• Apps, again: Android came before webOS, and likewise the Android SDKs came well before mojoSDK. But no matter how far into the future you look, Google has Palm beaten from a developer standpoint. If Android handset sales start to approach iPhone territory—tens of millions—the combination of a huge potential market and powerful development tools, especially SDK 2.0, will make the choice for developers obvious: Go with Apple, or go with Google. Palm won’t even register.

• Resources: Google can dedicate tremendous amounts of money and time to developing Android, as their pastry-themed release schedule can attest to; Palm is hanging by a thread, and they haven’t issued a truly major update to their OS since it came out. Google can lose money on Android for as long as it wants—they’ve got Microsoft-level buoyancy, those guys—while Palm has to turn fast profit by building and selling phones, lest their nervous investors jump ship.

• Google is an app development powerhouse: Their apps are becoming more and more central to the general smartphone experience. Apple and Palm both use Google’s maps and search, but naturally, Android always has a later, greater version of both. It helps for the company behind a platform to supply a few killers apps for it too—just look at Office and Window 2.0.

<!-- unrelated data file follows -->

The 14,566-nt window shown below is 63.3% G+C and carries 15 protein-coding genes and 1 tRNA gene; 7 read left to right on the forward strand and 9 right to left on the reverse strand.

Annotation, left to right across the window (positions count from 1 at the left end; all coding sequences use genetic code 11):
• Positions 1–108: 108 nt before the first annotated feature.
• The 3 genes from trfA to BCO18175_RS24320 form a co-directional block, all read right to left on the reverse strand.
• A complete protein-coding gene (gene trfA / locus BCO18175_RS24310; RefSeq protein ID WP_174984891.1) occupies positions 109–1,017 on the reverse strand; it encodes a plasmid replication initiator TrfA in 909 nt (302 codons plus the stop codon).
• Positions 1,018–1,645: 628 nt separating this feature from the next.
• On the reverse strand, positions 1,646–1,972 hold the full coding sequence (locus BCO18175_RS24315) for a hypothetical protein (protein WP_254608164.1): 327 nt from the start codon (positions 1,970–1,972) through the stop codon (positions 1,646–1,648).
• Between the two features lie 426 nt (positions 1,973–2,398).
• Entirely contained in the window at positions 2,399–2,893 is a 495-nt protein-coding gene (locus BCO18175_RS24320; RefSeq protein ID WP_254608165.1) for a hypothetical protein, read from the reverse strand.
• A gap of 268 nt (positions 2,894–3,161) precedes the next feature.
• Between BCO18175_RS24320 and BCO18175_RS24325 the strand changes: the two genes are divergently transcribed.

And take what happened yesterday, with Google Navigation for Maps. Google can just will a free turn-by-turn navigation app into existence. Palm can’t do this. They can license Google’s technology, sure, but that leaves them at the mercy of a competitor.

BlackBerry handsets are safe in their own way—suits need their keyboards, and familiarity is worth a lot—and Windows Mobile is on a fixed heading for total irrelevance, as evidenced by their once-strongest ally, HTC, talking about the OS like it’s in hospice care. But there are just three true consumer smartphone OSes out there—the ones that don’t feel like complicated smartphones, but which do all the same tricks.